Always consult a physician or nutritionist before beginning a gluten free diet. You may need to reduce or omit something besides gluten. In the many years that I have been gluten free, I have run into people who are gluten intolerant that also need to avoid dairy and/or oats. Others have various intolerances or food allergies from nightshades to tapioca flour.



Create or mix up a batch of gluten free flour blend based on what you have learned in this lesson. You can use an existing flour blend recipe or create your own. You may wish to add some additional protein to one of the existing blends by replacing some of the superfine rice flour with a flour higher in protein.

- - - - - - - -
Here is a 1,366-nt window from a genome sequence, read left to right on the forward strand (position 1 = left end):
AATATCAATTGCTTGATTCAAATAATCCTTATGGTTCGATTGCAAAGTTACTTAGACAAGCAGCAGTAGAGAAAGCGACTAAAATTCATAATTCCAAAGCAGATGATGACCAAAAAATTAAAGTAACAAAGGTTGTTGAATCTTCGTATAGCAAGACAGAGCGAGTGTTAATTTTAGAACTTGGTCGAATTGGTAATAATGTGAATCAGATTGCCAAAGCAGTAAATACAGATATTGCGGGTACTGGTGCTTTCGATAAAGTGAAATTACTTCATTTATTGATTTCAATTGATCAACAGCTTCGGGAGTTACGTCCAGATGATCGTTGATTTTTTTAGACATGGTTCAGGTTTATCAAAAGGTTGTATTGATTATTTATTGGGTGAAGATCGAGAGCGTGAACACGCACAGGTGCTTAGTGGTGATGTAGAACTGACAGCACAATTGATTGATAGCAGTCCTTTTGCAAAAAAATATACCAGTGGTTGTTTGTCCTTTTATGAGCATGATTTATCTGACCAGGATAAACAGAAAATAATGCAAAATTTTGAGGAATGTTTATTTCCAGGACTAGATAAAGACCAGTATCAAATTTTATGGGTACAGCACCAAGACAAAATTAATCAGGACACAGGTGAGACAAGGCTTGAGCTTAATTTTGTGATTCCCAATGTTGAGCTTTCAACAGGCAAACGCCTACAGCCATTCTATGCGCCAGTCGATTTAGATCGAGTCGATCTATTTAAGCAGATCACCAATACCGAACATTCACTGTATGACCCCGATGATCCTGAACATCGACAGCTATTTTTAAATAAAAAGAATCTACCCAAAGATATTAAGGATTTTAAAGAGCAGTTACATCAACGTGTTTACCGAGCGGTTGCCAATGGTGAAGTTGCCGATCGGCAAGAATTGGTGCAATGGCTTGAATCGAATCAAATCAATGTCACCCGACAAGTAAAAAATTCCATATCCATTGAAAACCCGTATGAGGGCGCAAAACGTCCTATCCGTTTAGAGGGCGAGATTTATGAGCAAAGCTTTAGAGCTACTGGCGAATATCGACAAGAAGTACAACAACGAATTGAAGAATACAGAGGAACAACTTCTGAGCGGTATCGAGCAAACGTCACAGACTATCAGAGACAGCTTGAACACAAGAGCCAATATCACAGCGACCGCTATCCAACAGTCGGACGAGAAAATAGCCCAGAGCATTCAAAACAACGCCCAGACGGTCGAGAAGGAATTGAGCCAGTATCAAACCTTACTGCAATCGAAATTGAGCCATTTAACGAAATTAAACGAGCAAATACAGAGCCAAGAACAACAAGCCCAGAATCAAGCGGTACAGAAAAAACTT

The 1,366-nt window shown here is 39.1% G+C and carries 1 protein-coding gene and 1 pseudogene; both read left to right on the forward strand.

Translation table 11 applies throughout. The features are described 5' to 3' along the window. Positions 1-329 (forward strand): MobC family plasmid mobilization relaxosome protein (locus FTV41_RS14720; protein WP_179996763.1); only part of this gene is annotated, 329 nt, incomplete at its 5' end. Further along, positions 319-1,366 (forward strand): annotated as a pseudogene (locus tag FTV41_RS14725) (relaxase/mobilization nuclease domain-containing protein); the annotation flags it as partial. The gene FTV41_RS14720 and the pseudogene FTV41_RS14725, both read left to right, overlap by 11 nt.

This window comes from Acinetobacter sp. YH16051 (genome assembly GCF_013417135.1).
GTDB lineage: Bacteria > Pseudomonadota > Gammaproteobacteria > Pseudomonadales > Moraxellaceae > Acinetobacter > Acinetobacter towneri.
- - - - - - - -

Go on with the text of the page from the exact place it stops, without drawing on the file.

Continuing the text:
Remember, you can just read the lesson, but you’ll get much more out of it by doing the assignment at the bottom of the text. Should you chose to do the assignment, please email me your flour recipe and photo by replying to this email. If you can’t figure out how to do this, please text me the photo along and the recipe to (559) 676-5031. When texting, please include the lesson number and your name. When you complete all of the assignments you will earn a completion certificate.




  1. Amy Burkhart, M.D., R.D., Four Vitamin Toxicities on a Gluten-Free Diet (Accessed November 12, 2018).


© Copyrighted 2018 Wilkins Publishers LLC